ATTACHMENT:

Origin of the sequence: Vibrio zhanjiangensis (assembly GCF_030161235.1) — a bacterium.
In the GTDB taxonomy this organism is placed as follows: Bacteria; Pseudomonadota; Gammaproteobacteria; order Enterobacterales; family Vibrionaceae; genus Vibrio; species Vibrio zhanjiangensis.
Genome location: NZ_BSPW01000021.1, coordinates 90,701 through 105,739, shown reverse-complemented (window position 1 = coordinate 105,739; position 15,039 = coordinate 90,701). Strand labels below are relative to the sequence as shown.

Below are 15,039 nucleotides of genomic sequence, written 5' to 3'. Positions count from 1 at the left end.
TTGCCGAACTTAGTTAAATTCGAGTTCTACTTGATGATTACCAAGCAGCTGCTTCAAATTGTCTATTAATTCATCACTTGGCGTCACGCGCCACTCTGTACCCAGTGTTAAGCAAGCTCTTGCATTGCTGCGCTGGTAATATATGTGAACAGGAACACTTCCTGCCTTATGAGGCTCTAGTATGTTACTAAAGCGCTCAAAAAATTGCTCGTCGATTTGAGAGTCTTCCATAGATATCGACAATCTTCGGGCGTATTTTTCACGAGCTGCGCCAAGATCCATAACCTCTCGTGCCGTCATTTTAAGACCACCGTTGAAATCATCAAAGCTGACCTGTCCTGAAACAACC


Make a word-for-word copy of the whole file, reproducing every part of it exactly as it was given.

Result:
Origin of the sequence: Vibrio zhanjiangensis (assembly GCF_030161235.1) — a bacterium.
In the GTDB taxonomy this organism is placed as follows: Bacteria; Pseudomonadota; Gammaproteobacteria; order Enterobacterales; family Vibrionaceae; genus Vibrio; species Vibrio zhanjiangensis.
Genome location: NZ_BSPW01000021.1, coordinates 90,701 through 105,739, shown reverse-complemented (window position 1 = coordinate 105,739; position 15,039 = coordinate 90,701). Strand labels below are relative to the sequence as shown.

Below are 15,039 nucleotides of genomic sequence, written 5' to 3'. Positions count from 1 at the left end.
TTGCCGAACTTAGTTAAATTCGAGTTCTACTTGATGATTACCAAGCAGCTGCTTCAAATTGTCTATTAATTCATCACTTGGCGTCACGCGCCACTCTGTACCCAGTGTTAAGCAAGCTCTTGCATTGCTGCGCTGGTAATATATGTGAACAGGAACACTTCCTGCCTTATGAGGCTCTAGTATGTTACTAAAGCGCTCAAAAAATTGCTCGTCGATTTGAGAGTCTTCCATAGATATCGACAATCTTCGGGCGTATTTTTCACGAGCTGCGCCAAGATCCATAACCTCTCGTGCCGTCATTTTAAGACCACCGTTGAAATCATCAAAGCTGACCTGTCCTGAAACAACC